ultramarinus – beyond the sea

Posts tagged “ruins

RUINS OF EPHESUS, Selcuk, Turkey

2006.05.05

After breakfast, a staff of Homeros Pension drove us to a bank for money exchange before dropping us at the world renowned archaeological ruins of Ephesus (Efes).  Ephesus is one of the most popular tourist attractions in Turkey, thanks to its close proximity to the cruise port and airport in the resort town of Kusadasi.  The magnificent facade of Ephesus’ Library of Celsus is the signature image of Classical ruins in Turkey.  Two thousand years ago, Ephesus was one of the greatest Greek and Roman cities in Asia Minor.  Founded in the 10th century BC by Attic and Ionian Greeks, Ephesus reached its peak after the Roman takeover in 129 BC.  From 52-54 AD, Paul the Apostle stayed in Ephesus and probably wrote his Gospel in the city.  Ephesus was named as one of the seven churches of Asia in the Book Revelation, indicating Christianity was quite popular back then.  In the Byzantine era, major earthquakes, shifting of trade routes, and sacking by the Arabs all contributed to the downfall of Ephesus.  Its glorious past was eventually forgotten, and Ephesus was eventually abandoned in the 15th century.  Temple of Artemis, one of the Seven Wonders of the Ancient World, the magnificent Library of Celsus and the 25,000 seat theatre exemplify the former grandeur of the city.  Already in ruins since 401 AD, the Temple of Artemis has little remained except a restored column.  The restored facade of Library of Celsus remains as the biggest draw for visitors.

06ME12-10Seats for up to 24,000 spectators, the splendid great theatre of Ephesus was the first impressive building that we encountered in the site.

ephesus 1It was the time in the year where poppies flourished.

06ME12-21Right by Celsus Library, the Gate of Mazeus and Mithridates was a arch of triumph built in 40 AD during the reign of Augustus, the first Roman emperor and the great nephew of Julius Caesar.

06ME12-24Popular with tourist advertisements, the facade of the Library of Celsus is the most famous image of Ephesus.  Named after Celsus, a Roman consul in Rome and later the provincial governor of Asia, the library was built by Celsus’ son Aquila and filled with over 12,000 scrolls of reading materials acquired by the money of Celsus left behind.

ephesus 3From 117 to 262 AD, the Library of Celsus served as an important public space in Ephesus for 145 years, where people came to read the rare scrolls under natural light at the main floor.  In 262 AD, the library was destroyed by fire caused by earthquake or Gothic invasion.

ephesus 2The statues at the library facade symbolize wisdom, knowledge, intelligence and valor.

ephesus 5Episteme, the Greek philosophical term of “knowledge”, was depicted as one of the statues at Library of Celsus.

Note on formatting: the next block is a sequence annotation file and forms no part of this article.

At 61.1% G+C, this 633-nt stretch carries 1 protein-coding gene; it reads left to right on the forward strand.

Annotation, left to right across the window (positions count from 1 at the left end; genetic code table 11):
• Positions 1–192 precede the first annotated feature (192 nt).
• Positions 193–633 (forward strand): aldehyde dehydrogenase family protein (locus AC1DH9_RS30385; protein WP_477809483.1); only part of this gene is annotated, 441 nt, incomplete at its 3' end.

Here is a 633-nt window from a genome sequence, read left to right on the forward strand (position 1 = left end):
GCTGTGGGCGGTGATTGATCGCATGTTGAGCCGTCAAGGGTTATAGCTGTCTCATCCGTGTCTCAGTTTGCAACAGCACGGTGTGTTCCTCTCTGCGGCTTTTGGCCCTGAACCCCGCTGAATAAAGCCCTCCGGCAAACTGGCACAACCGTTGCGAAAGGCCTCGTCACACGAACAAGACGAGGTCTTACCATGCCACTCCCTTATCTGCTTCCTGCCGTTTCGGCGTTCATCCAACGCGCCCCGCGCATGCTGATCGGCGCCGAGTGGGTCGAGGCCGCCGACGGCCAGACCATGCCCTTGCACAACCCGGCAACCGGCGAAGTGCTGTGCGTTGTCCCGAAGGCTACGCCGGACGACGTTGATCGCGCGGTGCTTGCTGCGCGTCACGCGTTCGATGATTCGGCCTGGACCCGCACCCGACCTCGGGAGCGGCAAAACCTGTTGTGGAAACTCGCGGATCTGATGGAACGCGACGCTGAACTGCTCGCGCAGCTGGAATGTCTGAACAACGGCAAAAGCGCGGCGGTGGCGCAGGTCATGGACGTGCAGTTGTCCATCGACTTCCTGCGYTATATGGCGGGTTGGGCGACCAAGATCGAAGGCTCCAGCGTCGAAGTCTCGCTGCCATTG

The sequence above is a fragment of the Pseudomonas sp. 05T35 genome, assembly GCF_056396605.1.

06ME13-11The imposing Library of Celsus is the most popular photo spot in Ephesus.

06ME13-07After the destruction in 262 AD, the facade survived for another 800 years or so until the tenth or eleventh century.  Lying in ruins for about a thousand years, the facade of Library of Celsus was restored in the 1970s.

06ME13-10As an important Roman city, Latin inscriptions can be found all over Ephesus.

06ME13-04Beyond Mazeus & Mithridates Gate, a Corinthian colonnade marks the Agora, the former commercial heart of the ancient city.

06ME13-20Paved with marble stone and flanked by colonnade, Curetes Street was one of the main treets in Ephesus.

06ME13-30Along the street, there are lots of interesting architectural details for all visitors to discover.

06ME13-25The Odeon was used for political meetings, concerts and theatrical performances.

06ME13-26Roman relief of the Memmius Monument

06ME13-28Nike, the goddess of victory, was depicted on a marble relief.

06ME13-16Arch with relief sculpture at the Temple of Hadrian.

06ME13-18Headless Roman statue at Curetes Street.

06ME13-22The Hercules Gate at Curetes Street marked the separation between uptown and downtown.

06ME13-32Beautiful frieze at Hadrian Temple revealed the high craftsmanship of the Roman  builders.

 

 


ACROPOLIS OF PERGAMON, Bergama, Turkey

2006.05.04

At 19:00 we bid farewell to the hostel staff and left Sultan Hostel of Istanbul.  We took the T4 bus from Hagia Sophia to the Taksim Square.  We headed over to the office of Kamil Koc and waited for the departure of our first night bus in Turkey.  At 09:00 the next day we arrived at Izmir, where we transferred to another bus for Bergama, the town where the famous Classical Greek city of Pergamon once stood in the 3rd century BC.  We hired a taxi from Bergama’s otogar (bus station) to the acropolis archaeological park.  I was quite excited for arriving at the ruined acropolis of Pergamon, largely due to my 2003 visit of Berlin’s Pergamon Museum, where the Great Altar of Pergamon was restored and displayed for the past 90 years.  Seeing the Great Altar of Pergamon in Berlin’ three years prior to the trip was probably the main reason why I chose to stop by Bergama on our way to Selcuk from Istanbul.  In the archaeological park, the acropolis where the high altar once stood was pretty much in ruins.  A few notable structures, including the Trajaneum (where a headless marble statue in Roman armor stood in a courtyard) and the Greek Theatre, claimed to be the steepest theatre in the ancient world, represented the highlights.  Near the base of the theatre lower, we stopped by the ruined Temple of Dionysus to pay a little respect to the God of pleasure and wine.